The Clinton campaign keeps teasing real-life Fox Mulders with hints that a Hillary Clinton presidency would reveal the truth about what the government knows about extra terrestrials and unidentified flying objects.
In an interview with a Las Vegas TV station published Tuesday, Clinton campaign chairman and longtime Washington, DC, power broker John Podesta said that he has pressed Clinton to "get to the bottom of" of what the federal government knows about aliens and "unexplained aerial phenomena"—ET enthusiasts' preferred term for UFO sightings.* "I've talked to Hillary about that, this is a little bit of a cause of mine which is that people really want to know what the government knows, and there are still classified files that could be declassified," Podesta said during a campaign stop.
The interview comes a few months after Clinton told a reporter in New Hampshire that she thinks "we maybe have been [visited already]," and that she might get to the bottom of the alien-visitation question by sending a task force to Nevada's Area 51. Most media framed the comments as a joke, but Podesta said that this issue should be treated more seriously. "I think I've convinced her that we need an effort to kind of go look at that and declassify as much we can so that people have their legitimate questions answered and more attention and more discussion about unexplained aerial phenomena can happen without people who are in public life who are serious about this being ridiculed."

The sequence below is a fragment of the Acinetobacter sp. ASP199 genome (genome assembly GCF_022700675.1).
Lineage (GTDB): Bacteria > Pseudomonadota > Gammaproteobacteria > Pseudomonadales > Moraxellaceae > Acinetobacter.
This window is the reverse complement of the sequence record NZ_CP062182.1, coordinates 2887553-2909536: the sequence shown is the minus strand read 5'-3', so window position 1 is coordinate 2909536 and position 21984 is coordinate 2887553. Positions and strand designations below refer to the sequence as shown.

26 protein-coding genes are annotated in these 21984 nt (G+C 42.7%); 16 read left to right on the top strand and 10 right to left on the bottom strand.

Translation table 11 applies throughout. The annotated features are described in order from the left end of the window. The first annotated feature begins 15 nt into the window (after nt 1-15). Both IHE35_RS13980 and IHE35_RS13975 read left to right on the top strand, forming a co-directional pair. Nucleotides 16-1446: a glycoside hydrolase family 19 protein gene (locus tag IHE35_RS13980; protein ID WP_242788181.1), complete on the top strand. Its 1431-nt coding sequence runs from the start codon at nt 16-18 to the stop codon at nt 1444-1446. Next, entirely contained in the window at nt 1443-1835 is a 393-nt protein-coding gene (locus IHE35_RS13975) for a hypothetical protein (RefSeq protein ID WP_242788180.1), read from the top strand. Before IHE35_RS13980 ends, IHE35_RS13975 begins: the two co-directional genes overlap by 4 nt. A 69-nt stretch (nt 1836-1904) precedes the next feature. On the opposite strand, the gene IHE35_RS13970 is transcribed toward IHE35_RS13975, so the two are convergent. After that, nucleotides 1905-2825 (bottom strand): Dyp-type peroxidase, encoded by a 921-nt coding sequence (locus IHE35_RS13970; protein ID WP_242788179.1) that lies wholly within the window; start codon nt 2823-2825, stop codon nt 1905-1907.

Podesta is a longtime advocate of increased government transparency on extraterrestrial issues. A huge X-Files fan, he called himself a "curious skeptic" when he wrote the forward to Leslie Kean's book UFOs: Generals, Pilots, and Government Officials Go on the Record. "It's time to find out what the truth really is that's out there," he wrote.
Aspiring First Spouse and former President Bill Clinton told Jimmy Kimmel in 2014 that he had people "look at the records of Area 51 to make sure there wasn't an alien down there," and also had "all the Roswell papers reviewed." In 1995 Clinton said that "as far as he knows," it wasn't an alien space craft that crashed at Roswell, New Mexico, in 1947. If the Air Force had recovered something of that nature, "they didn't tell me about it either, and I want to know."
Answers are still out there, according to Podesta. "I think the American people can handle the truth about this," he said.
Correction: An earlier version of this article referred to John Podesta as the Clinton campaign's manager when, in fact, he's the campaign chairman.